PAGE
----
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The path traced on this recording, with music by Georg Christoph Wagenseil (1715-1777), and on following ones has the undoubted merit of introducing us to some composers considered “minor” compared to Haydn and Mozart. They were not only very active and influential on the musical life of that time; they also created a considerable amount of quality music, which deserves to be rediscovered and appreciated. In a historical-musical perspective, the music of these less famous authors helps to reconstruct the passage between the decline of the Baroque, towards the middle of the eighteenth century, and the noon of the classical style. A period that we often classify as "pre-classical" or "galant" or "early Viennese school". This praiseworthy cultural operation, aimed at rediscovering not only “minor” composers but also certain genres considered “domestic” music allows us to better understand how the “musical landscape” looked like, especially in Vienna. Domestic music responded to the desire for cultured entertainment not only for the aristocracy but also for the rising bourgeois class; and as such, it constituted an indubitable status symbol. The six Sonatas in trio here, dating from around the 1750s, can be ascribed to the genre of "divertimento": before 1780 the term was all-encompassing, and included all non-orchestral instrumental music, including sonatas and quartets. Above all, the idea of “musical conversation”, or dialogue or discourse between the different instruments, is very present in this type of composition, in which a pleasant and well-regulated lounge conversation is simulated and sublimated with just the notes. The collection of Six Sonatas should be placed among the first chamber documents for three independent strings, without the support of a keyboard instrument for the realization of the continuo. The instrumental ensemble in these Sonatas almost reflects the vocal pattern of a trio between soprano, tenor, and bass, where the two upper voices interweave a duet, and the low one sustains, controls, points out, intervening here and there with short cues. In general, in these “divertimenti-sonatas” there is a sure hand in managing the polyphonic dialogic interweaving as well as the shape of the form, mixed with a pretty good standard of melodic invention, always inserted in a rigorous and at the same time smooth structure. Studies on performance practice have shown that in Viennese and Austrian circles the use of the violone as “bass” was very frequent, at least up to a certain date. Joseph Haydn himself indicated only “Violone” in his scores until 1772. The violone in this epoch was considered the “true” bass of the string family. The three instruments are always well identified, and you can always grasp the individual lines: the main melody as well as the embroidery, the foreground as well as the background. © Challenge Records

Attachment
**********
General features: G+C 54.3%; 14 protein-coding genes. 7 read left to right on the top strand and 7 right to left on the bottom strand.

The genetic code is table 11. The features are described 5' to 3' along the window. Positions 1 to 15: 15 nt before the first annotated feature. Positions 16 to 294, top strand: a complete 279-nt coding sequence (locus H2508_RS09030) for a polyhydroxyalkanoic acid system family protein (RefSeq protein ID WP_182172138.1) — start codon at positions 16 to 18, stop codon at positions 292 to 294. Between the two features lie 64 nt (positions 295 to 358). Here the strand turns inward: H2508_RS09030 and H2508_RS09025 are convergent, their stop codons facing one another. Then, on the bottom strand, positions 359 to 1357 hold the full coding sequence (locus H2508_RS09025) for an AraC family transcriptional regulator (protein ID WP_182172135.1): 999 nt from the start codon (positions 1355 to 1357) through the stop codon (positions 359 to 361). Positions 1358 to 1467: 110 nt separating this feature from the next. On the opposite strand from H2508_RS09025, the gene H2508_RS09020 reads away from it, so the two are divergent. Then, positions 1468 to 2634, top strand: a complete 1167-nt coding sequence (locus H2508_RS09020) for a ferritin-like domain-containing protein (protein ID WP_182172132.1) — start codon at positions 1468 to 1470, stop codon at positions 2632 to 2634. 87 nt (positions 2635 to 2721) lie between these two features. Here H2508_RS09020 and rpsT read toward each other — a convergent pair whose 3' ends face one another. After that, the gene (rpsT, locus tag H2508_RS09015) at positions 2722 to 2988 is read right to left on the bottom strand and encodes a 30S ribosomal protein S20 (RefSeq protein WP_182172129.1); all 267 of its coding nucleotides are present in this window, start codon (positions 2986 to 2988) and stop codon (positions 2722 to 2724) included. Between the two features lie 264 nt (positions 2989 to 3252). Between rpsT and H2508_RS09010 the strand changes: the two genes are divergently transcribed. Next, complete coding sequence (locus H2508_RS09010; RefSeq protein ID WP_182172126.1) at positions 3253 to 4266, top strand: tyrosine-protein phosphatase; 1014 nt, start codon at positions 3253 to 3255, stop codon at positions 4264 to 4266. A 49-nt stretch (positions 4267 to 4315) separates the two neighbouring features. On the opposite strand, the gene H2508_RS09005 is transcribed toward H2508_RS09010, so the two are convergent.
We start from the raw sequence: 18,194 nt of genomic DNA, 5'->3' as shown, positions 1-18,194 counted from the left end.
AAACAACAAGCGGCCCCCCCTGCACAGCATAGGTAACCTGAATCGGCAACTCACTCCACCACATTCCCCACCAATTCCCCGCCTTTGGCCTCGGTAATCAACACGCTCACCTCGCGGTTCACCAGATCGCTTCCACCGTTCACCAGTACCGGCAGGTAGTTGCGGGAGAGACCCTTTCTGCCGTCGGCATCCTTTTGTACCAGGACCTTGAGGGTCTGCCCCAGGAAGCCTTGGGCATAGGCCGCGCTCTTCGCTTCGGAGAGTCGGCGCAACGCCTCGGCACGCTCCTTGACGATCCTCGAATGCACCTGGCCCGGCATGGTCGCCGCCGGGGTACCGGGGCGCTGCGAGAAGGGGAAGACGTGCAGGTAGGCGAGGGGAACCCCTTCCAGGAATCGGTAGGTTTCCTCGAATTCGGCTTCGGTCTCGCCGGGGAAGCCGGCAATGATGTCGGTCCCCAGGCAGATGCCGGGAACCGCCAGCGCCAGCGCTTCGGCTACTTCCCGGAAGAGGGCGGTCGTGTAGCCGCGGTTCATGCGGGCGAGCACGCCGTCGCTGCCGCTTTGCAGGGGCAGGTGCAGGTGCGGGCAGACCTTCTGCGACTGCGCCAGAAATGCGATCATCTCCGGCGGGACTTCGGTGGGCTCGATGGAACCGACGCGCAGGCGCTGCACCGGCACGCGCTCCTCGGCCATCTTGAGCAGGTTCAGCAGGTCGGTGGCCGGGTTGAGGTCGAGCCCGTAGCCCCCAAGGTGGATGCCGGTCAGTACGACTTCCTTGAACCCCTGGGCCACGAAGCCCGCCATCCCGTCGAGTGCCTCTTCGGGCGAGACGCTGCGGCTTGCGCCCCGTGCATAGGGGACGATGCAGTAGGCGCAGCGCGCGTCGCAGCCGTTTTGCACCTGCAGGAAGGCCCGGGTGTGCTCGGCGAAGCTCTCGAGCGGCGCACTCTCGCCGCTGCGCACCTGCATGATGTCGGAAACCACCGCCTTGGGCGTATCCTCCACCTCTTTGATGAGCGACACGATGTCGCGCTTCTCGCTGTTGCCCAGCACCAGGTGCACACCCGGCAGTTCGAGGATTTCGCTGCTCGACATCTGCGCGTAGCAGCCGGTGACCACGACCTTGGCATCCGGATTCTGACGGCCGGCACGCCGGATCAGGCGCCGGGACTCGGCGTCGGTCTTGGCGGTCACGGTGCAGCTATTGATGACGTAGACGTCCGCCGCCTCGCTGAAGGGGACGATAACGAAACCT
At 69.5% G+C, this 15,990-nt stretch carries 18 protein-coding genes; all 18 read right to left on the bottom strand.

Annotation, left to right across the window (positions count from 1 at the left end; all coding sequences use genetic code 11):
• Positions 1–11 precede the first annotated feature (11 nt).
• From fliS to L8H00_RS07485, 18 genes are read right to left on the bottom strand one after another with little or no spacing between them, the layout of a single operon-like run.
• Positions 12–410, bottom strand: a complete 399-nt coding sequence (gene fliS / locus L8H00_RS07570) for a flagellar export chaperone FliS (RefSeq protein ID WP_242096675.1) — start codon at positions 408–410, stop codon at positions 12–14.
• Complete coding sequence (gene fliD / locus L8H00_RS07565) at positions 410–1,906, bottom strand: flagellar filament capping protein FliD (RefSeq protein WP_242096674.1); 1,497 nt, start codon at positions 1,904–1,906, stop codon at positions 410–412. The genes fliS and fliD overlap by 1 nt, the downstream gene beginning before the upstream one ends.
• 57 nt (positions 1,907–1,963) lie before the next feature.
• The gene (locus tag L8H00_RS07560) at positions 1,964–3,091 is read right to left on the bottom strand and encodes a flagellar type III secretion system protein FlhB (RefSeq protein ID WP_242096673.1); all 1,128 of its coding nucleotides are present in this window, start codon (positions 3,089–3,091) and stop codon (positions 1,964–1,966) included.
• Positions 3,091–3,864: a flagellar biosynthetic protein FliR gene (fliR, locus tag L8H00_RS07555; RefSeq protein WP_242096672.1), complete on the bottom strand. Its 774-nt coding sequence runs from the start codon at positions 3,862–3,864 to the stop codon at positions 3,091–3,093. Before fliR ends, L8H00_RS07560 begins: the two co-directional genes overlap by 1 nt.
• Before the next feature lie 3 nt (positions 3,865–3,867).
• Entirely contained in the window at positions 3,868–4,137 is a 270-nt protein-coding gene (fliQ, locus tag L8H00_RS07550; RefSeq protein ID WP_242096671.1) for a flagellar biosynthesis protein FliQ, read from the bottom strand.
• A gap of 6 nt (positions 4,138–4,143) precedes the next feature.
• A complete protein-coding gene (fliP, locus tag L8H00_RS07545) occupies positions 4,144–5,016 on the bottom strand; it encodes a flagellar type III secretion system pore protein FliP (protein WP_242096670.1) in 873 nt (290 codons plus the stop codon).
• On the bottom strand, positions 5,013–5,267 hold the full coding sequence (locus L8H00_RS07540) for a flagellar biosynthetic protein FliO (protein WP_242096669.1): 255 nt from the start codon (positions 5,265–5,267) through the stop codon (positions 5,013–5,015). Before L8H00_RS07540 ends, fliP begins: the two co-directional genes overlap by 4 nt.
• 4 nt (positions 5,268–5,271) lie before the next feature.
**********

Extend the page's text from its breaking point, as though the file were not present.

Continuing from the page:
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Chamber Music in the Abbey of St. Florian